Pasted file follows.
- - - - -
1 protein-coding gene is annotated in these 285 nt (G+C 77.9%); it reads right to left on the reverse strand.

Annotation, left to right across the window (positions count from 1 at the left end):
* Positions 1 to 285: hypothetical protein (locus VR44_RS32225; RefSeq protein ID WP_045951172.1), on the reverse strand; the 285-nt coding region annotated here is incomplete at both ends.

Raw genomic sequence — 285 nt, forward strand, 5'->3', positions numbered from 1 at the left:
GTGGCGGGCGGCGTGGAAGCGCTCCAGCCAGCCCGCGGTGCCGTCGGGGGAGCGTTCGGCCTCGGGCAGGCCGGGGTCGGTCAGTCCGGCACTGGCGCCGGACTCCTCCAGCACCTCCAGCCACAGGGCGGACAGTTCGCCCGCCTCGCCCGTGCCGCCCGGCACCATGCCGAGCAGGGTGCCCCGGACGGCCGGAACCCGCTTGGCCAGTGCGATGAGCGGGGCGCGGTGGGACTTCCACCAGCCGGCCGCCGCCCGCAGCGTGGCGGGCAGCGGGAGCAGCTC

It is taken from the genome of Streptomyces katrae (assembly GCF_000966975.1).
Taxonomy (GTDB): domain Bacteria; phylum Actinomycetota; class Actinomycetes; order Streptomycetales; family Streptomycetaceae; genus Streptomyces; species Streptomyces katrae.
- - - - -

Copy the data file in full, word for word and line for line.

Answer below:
1 protein-coding gene is annotated in these 285 nt (G+C 77.9%); it reads right to left on the reverse strand.

Annotation, left to right across the window (positions count from 1 at the left end):
* Positions 1 to 285: hypothetical protein (locus VR44_RS32225; RefSeq protein ID WP_045951172.1), on the reverse strand; the 285-nt coding region annotated here is incomplete at both ends.

Raw genomic sequence — 285 nt, forward strand, 5'->3', positions numbered from 1 at the left:
GTGGCGGGCGGCGTGGAAGCGCTCCAGCCAGCCCGCGGTGCCGTCGGGGGAGCGTTCGGCCTCGGGCAGGCCGGGGTCGGTCAGTCCGGCACTGGCGCCGGACTCCTCCAGCACCTCCAGCCACAGGGCGGACAGTTCGCCCGCCTCGCCCGTGCCGCCCGGCACCATGCCGAGCAGGGTGCCCCGGACGGCCGGAACCCGCTTGGCCAGTGCGATGAGCGGGGCGCGGTGGGACTTCCACCAGCCGGCCGCCGCCCGCAGCGTGGCGGGCAGCGGGAGCAGCTC

It is taken from the genome of Streptomyces katrae (assembly GCF_000966975.1).
Taxonomy (GTDB): domain Bacteria; phylum Actinomycetota; class Actinomycetes; order Streptomycetales; family Streptomycetaceae; genus Streptomyces; species Streptomyces katrae.